Credit card issuers are following the lead of retailers offering deals ahead of Black Friday. Both general-use and store-specific credit cards are now offering promotions that could reduce one's holiday expenses by up to $625, according to CardHub. But do you think you already own too many credit cards?
According to a recent Gallup survey, the average number of credit cards Americans own is three. Whether that number is too many, too few or just enough is really a question of how one uses and manages the accounts.
If you have the tendency to spend more than you have, you might need fewer than three credit cards or none at all, says Harrison Lazarus, a financial consultant and founder of Harrison Lazarus Advisors. On the other hand, if you spend well within your means, more credit cards could be good for you. "You will be able to access money when you need it, obtain fringe benefits like rebates and mileage, and improve your credit score," Lazarus says.
According to CardHub, the two best credit cards to consider for lowering your holiday spending tab are the Citi ThankYou Premier Card and the Chase Sapphire Preferred Card. Both offer valuable initial rewards.
The Citi ThankYou Premier Card has a 50,000-point initial bonus, worth $625 when redeemed for airfare or $500 in gift cards. There is no fee during the first year, but you will get charged $95 annually thereafter.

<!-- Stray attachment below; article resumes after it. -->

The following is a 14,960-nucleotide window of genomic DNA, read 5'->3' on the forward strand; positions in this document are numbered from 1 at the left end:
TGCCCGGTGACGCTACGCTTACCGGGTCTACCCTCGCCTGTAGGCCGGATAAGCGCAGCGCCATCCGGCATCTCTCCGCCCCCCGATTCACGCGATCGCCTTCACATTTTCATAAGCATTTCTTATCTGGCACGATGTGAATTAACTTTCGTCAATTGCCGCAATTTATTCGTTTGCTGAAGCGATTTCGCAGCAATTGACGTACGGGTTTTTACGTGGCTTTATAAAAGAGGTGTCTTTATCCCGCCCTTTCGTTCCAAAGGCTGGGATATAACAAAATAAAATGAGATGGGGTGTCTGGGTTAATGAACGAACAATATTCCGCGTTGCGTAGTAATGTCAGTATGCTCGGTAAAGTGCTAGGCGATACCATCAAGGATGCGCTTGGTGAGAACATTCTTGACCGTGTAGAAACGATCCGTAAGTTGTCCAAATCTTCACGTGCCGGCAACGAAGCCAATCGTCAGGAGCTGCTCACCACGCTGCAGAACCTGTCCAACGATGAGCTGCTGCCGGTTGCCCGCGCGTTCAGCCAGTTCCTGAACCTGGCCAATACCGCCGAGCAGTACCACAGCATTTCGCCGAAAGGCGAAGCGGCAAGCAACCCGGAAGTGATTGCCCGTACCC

So, should you sign up for this and other cards to take advantage of the initial rewards, and then cancel all of them after the holidays or after the promotion ends? Beware of this strategy, warns Kimberly Howard, a certified financial planner and owner of KJH Financial Services.
If you own three credit cards and you sign up for three new ones, you will have six monthly statements to deal with each month. "Having too many credit cards can lead to the lack of time and focus to ensure proper credit card management," says Howard.
Every credit card will require a payment date and each one could be different. This payment juggling, Howard says, could lead to missed payments or late payments, which could lead to a decrease in your credit score.
The plan to close the new cards immediately after the holidays can also be dangerous. Each time you close a card, you will take a small hit on your credit score. If you must do this, Howard's advice is to allow a six-month interval so your credit score could recover before the next card is closed.
Several factors influence your credit score: previous payment performance, outstanding debt and the length of time the credit has been open. Inquiries and new accounts also affect your credit score. Every time you apply for a credit card, an inquiry is added to your report and your credit score goes down a little. "An inquiry is viewed unfavorably because it means you are shopping for credit," Lazarus says.
To find out if the number of credit cards you own is a reason for your low credit score, pull your credit report and look at the risk factors. If "too many revolving accounts" is listed as a risk factor, it might be a good idea to ignore new card offers.